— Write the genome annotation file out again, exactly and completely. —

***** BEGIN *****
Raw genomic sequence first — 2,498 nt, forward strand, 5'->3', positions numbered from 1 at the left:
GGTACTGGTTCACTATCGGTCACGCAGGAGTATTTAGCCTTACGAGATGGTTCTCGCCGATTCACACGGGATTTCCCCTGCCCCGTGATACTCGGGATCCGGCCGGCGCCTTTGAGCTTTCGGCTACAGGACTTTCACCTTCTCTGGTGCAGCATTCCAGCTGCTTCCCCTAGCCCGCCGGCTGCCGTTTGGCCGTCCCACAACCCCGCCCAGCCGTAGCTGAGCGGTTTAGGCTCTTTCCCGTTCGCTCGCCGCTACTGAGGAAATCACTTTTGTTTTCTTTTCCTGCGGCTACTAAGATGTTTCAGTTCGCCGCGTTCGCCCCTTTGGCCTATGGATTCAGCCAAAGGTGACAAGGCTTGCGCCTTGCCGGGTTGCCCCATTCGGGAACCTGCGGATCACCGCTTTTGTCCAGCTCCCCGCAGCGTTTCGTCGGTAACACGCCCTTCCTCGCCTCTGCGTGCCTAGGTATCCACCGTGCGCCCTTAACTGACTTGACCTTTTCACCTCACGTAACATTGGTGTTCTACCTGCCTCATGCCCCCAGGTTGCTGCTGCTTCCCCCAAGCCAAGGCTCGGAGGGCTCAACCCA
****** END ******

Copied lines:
Raw genomic sequence first — 2,498 nt, forward strand, 5'->3', positions numbered from 1 at the left:
GGTACTGGTTCACTATCGGTCACGCAGGAGTATTTAGCCTTACGAGATGGTTCTCGCCGATTCACACGGGATTTCCCCTGCCCCGTGATACTCGGGATCCGGCCGGCGCCTTTGAGCTTTCGGCTACAGGACTTTCACCTTCTCTGGTGCAGCATTCCAGCTGCTTCCCCTAGCCCGCCGGCTGCCGTTTGGCCGTCCCACAACCCCGCCCAGCCGTAGCTGAGCGGTTTAGGCTCTTTCCCGTTCGCTCGCCGCTACTGAGGAAATCACTTTTGTTTTCTTTTCCTGCGGCTACTAAGATGTTTCAGTTCGCCGCGTTCGCCCCTTTGGCCTATGGATTCAGCCAAAGGTGACAAGGCTTGCGCCTTGCCGGGTTGCCCCATTCGGGAACCTGCGGATCACCGCTTTTGTCCAGCTCCCCGCAGCGTTTCGTCGGTAACACGCCCTTCCTCGCCTCTGCGTGCCTAGGTATCCACCGTGCGCCCTTAACTGACTTGACCTTTTCACCTCACGTAACATTGGTGTTCTACCTGCCTCATGCCCCCAGGTTGCTGCTGCTTCCCCCAAGCCAAGGCTCGGAGGGCTCAACCCA